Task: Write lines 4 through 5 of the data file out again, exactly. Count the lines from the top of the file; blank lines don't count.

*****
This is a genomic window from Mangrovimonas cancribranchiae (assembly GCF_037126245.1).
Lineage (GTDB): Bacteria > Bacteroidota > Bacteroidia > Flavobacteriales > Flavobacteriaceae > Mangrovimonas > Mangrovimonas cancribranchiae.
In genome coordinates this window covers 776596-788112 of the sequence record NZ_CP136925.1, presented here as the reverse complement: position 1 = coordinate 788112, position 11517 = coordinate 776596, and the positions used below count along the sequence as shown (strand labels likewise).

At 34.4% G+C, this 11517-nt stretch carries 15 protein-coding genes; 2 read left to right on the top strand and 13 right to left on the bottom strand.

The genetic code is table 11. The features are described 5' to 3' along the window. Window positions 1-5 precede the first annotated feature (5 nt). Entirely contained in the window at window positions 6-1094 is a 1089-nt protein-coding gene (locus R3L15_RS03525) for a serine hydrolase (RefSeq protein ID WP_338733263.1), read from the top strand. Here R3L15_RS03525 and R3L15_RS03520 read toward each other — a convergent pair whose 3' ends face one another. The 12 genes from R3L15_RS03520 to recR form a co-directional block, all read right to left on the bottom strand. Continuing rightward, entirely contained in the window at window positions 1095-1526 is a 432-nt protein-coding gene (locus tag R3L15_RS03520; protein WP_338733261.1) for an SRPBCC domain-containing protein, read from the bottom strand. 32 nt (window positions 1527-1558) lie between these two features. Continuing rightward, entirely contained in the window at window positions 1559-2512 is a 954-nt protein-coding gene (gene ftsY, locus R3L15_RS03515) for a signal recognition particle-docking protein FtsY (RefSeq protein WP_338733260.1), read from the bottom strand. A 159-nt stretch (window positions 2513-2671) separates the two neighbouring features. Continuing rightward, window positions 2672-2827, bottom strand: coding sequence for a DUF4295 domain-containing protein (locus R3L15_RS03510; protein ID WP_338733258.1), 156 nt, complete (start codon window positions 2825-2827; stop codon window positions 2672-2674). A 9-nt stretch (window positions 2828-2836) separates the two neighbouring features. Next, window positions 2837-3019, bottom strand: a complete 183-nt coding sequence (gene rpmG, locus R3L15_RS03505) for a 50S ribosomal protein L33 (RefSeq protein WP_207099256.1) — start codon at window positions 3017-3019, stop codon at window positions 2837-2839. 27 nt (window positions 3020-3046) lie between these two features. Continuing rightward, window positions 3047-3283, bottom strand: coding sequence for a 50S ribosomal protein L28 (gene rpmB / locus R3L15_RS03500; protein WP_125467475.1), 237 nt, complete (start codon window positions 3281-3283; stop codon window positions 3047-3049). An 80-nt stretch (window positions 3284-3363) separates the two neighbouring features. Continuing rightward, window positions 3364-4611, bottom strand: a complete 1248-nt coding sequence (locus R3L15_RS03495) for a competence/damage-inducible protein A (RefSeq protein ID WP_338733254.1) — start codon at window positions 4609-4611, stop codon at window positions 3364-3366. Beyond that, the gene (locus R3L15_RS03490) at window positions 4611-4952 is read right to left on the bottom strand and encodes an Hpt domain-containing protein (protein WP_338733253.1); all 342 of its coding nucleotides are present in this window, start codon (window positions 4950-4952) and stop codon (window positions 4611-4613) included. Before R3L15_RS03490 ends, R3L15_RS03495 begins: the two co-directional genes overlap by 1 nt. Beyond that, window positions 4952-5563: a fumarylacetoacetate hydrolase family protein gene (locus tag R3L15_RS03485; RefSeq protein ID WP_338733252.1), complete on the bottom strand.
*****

At 34.4% G+C, this 11517-nt stretch carries 15 protein-coding genes; 2 read left to right on the top strand and 13 right to left on the bottom strand.

The genetic code is table 11. The features are described 5' to 3' along the window. Window positions 1-5 precede the first annotated feature (5 nt). Entirely contained in the window at window positions 6-1094 is a 1089-nt protein-coding gene (locus R3L15_RS03525) for a serine hydrolase (RefSeq protein ID WP_338733263.1), read from the top strand. Here R3L15_RS03525 and R3L15_RS03520 read toward each other — a convergent pair whose 3' ends face one another. The 12 genes from R3L15_RS03520 to recR form a co-directional block, all read right to left on the bottom strand. Continuing rightward, entirely contained in the window at window positions 1095-1526 is a 432-nt protein-coding gene (locus tag R3L15_RS03520; protein WP_338733261.1) for an SRPBCC domain-containing protein, read from the bottom strand. 32 nt (window positions 1527-1558) lie between these two features. Continuing rightward, entirely contained in the window at window positions 1559-2512 is a 954-nt protein-coding gene (gene ftsY, locus R3L15_RS03515) for a signal recognition particle-docking protein FtsY (RefSeq protein WP_338733260.1), read from the bottom strand. A 159-nt stretch (window positions 2513-2671) separates the two neighbouring features. Continuing rightward, window positions 2672-2827, bottom strand: coding sequence for a DUF4295 domain-containing protein (locus R3L15_RS03510; protein ID WP_338733258.1), 156 nt, complete (start codon window positions 2825-2827; stop codon window positions 2672-2674). A 9-nt stretch (window positions 2828-2836) separates the two neighbouring features. Next, window positions 2837-3019, bottom strand: a complete 183-nt coding sequence (gene rpmG, locus R3L15_RS03505) for a 50S ribosomal protein L33 (RefSeq protein WP_207099256.1) — start codon at window positions 3017-3019, stop codon at window positions 2837-2839. 27 nt (window positions 3020-3046) lie between these two features. Continuing rightward, window positions 3047-3283, bottom strand: coding sequence for a 50S ribosomal protein L28 (gene rpmB / locus R3L15_RS03500; protein WP_125467475.1), 237 nt, complete (start codon window positions 3281-3283; stop codon window positions 3047-3049). An 80-nt stretch (window positions 3284-3363) separates the two neighbouring features. Continuing rightward, window positions 3364-4611, bottom strand: a complete 1248-nt coding sequence (locus R3L15_RS03495) for a competence/damage-inducible protein A (RefSeq protein ID WP_338733254.1) — start codon at window positions 4609-4611, stop codon at window positions 3364-3366. Beyond that, the gene (locus R3L15_RS03490) at window positions 4611-4952 is read right to left on the bottom strand and encodes an Hpt domain-containing protein (protein WP_338733253.1); all 342 of its coding nucleotides are present in this window, start codon (window positions 4950-4952) and stop codon (window positions 4611-4613) included. Before R3L15_RS03490 ends, R3L15_RS03495 begins: the two co-directional genes overlap by 1 nt. Beyond that, window positions 4952-5563: a fumarylacetoacetate hydrolase family protein gene (locus tag R3L15_RS03485; RefSeq protein ID WP_338733252.1), complete on the bottom strand.